Universal Design for Learning (UDL)

Universal Design for Learning (UDL) is a framework that outlines teaching and learning with the intention of removing barriers to learning. The guidelines for implementing UDL are based on scientific study of how people learn and are grounded in principles of inclusive pedagogy. For more information on UDL, click on the titles below.

UDL Guidelines

The three guiding principles of UDL include (CAST, 2021):

  1. Multiple means of representation
    1. Ask yourself, “How can I present information in ways that reach all learners?”
  2. Multiple means of action and expression
    1. Ask yourself, “How can I offer purposeful options for students to show what they know?”
  3. Multiple means of engagement
    1. Ask yourself, “How can I engage all students in my class?”

Putting the UDL guidelines into effect involves the following:

  • Conveying course content in a variety of formats
  • Implementing a range of assessment types so learners can demonstrate what they know and what they’ve learned in various ways
  • Applying different methods to motivate learners (e.g. provide choice and autonomy, relevance to learners’ needs and lives, etc.)
Implementing UDL in the Classroom

Implementing UDL in the classroom does not need to be complicated. Below, you will find a list of suggestions for applying Universal Design principles to text, multimedia, and web conferences. The suggestions also align with the Accessibility for Ontarians with Disabilities Act (AODA) for Public Sector organizations.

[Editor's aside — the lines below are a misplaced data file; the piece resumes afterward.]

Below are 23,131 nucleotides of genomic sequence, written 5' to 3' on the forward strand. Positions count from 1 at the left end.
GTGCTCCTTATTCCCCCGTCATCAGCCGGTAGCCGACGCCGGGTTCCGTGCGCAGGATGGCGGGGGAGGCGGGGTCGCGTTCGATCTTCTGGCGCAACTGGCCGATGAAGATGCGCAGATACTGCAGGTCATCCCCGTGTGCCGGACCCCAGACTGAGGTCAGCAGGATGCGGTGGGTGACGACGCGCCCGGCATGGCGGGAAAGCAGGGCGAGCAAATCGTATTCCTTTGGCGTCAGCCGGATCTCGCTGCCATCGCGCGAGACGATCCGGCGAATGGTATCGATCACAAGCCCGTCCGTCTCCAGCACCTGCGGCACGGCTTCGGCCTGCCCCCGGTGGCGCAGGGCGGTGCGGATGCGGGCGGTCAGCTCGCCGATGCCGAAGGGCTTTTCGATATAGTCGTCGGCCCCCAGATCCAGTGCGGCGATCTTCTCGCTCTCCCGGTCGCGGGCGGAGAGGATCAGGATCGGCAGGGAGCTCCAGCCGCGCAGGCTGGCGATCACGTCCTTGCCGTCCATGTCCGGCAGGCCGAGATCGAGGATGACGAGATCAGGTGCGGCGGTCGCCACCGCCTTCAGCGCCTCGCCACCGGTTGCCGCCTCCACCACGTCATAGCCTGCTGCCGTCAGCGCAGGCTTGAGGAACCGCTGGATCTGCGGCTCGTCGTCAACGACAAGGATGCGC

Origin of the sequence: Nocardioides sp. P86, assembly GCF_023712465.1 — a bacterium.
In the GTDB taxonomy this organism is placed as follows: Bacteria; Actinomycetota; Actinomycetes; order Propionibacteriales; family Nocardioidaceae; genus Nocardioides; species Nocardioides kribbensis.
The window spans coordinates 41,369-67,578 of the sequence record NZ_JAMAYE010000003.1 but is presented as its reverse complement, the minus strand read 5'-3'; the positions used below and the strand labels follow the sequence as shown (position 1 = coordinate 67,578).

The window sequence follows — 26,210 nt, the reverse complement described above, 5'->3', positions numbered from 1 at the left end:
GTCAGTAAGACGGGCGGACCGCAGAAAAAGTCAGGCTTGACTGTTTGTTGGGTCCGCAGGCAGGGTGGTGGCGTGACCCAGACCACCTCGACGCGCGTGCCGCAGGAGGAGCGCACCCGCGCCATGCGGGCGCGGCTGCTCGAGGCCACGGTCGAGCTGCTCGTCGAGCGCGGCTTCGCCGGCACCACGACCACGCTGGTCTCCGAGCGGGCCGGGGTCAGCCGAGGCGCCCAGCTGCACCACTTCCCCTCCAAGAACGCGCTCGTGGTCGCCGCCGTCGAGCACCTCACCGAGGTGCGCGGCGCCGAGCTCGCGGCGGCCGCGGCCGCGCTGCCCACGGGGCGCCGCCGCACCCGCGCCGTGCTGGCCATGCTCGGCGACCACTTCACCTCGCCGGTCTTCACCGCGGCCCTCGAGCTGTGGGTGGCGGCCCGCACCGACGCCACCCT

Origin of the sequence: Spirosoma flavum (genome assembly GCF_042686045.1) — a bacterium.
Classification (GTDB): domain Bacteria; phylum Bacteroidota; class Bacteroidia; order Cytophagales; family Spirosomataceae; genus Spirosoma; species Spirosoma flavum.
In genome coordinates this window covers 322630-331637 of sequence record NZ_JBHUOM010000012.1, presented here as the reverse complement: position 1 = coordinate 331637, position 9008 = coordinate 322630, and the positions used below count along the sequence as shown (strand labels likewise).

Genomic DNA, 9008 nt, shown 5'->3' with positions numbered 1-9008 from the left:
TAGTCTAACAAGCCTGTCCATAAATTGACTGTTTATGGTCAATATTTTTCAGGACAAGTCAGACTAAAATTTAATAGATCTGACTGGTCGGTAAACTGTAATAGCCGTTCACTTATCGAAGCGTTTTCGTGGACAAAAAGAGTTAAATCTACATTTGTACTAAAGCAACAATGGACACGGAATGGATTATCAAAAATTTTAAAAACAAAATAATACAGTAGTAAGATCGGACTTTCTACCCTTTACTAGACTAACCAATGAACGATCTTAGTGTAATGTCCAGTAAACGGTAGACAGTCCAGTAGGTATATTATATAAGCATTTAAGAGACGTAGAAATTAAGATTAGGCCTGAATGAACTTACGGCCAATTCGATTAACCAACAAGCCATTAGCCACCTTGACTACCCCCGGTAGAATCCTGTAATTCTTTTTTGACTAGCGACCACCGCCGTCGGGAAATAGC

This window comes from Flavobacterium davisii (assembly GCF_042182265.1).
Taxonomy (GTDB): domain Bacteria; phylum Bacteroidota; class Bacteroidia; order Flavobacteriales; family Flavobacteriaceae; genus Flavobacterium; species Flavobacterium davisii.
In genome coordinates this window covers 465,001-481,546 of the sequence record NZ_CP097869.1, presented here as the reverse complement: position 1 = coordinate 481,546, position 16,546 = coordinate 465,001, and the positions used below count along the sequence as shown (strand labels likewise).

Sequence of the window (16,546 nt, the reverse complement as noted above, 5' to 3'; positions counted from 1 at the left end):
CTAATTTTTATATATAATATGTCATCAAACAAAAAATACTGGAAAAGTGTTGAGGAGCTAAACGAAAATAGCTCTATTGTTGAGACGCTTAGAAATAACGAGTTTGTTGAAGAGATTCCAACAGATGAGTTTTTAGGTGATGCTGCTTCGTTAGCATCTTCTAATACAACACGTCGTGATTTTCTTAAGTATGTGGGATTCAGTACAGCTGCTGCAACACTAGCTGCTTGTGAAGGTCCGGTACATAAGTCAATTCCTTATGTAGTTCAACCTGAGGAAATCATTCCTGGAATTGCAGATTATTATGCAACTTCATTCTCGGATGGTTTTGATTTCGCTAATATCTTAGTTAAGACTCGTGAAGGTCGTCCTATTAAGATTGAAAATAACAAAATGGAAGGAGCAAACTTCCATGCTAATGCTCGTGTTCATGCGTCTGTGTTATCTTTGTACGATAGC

• Use a Sans Serif font style (e.g. Helvetica, Arial) that is easy to read. 
  • Offer definitions or supporting text for acronyms.
  • Refrain from using text within an image.
  • Use accessible tables when possible (Learn more about tables in WCAG 2.0 Tables).

Multimedia (Images, Video, and Audio) 

  • Use images to make contextual connections to course content.
  • If critical information is used in an image, make sure it is also represented in an accessible way (e.g. image long description or text underneath the image describing the image).
  • Use videos as a means to teach complex relationships or systems.
  • Choose or create videos that are short in duration or are divided into sections.
  • Choose videos that are available with captions.
  • Use existing podcasts that connect course material to current issues.
  • When applicable, provide background information for audio clips to situate the audio clips in a meaningful context.

Web Conferencing

  • Use live transcription for web conferences and inform learners it is available to them.
  • Provide students with the structure of the webconference and the means of available communication within the system (e.g. raise hand, chat, etc.).
  • “Chunk” your content and delivery time so that students have time to digest the information they are listening to and looking at.

Additional Resources

To discuss some of the ways to apply principles of UDL in your course or for additional UDL resources, reach out to one of the Teaching Commons’ Instructional Developers or Instructional Designers through our Contact Us page

For more information, resources, and support on implementing UDL in the classroom:


CAST (2021). Universal Design for Learning Guidelines version 2.2. http://udlguidelines.cast.org